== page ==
Kindling curiosity

Tablet computers, along with their shorter cousins phablets, are now pretty common. Almost everyone has a touch screen operated device and those who don't are on their way to owning one. Therefore, no one will gasp in surprise if you swipe away to glory on public transport.

But the curious thing I have never gotten used to is how much attention a plain old Kindle draws. One would think that given how the Kindle is a dull-looking, black & white piece of plastic with essentially no "display" to speak of, it wouldn't draw attention. But one would be wrong. My Kindle amazes people. Absolute strangers come up and ask about it. What it is, how it works, how do I operate it, they want to know everything. They sort of lose interest when I tell them about the thousands of books it can carry and how reading is all I can do with it.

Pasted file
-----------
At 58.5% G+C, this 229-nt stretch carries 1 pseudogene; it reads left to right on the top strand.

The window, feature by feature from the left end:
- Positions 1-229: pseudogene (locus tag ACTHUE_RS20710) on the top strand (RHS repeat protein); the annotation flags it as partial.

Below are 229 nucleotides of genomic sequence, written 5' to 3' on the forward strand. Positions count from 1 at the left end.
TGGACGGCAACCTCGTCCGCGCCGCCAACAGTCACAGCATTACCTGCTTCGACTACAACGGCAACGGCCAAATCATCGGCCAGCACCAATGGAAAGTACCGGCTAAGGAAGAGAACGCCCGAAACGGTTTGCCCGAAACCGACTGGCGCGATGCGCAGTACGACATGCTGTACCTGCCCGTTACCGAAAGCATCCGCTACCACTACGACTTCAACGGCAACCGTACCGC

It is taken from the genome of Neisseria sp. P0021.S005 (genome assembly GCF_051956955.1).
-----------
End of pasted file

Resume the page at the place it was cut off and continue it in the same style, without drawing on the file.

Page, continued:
I think this happens because people are curious and because they think a device that looks like a portable computer should behave like a portable computer. Also, most people are not readers. So the existence of a tablet-like device that offers a distraction-free reading environment vexes them.

To me, the Kindle lifesaver. When I left Mumbai six years ago, I had to pack and move more than 80 kilogrammes of books. My time in Delhi has only added to that mass. Without ebooks, I would have had to sell off my furniture to keep my books.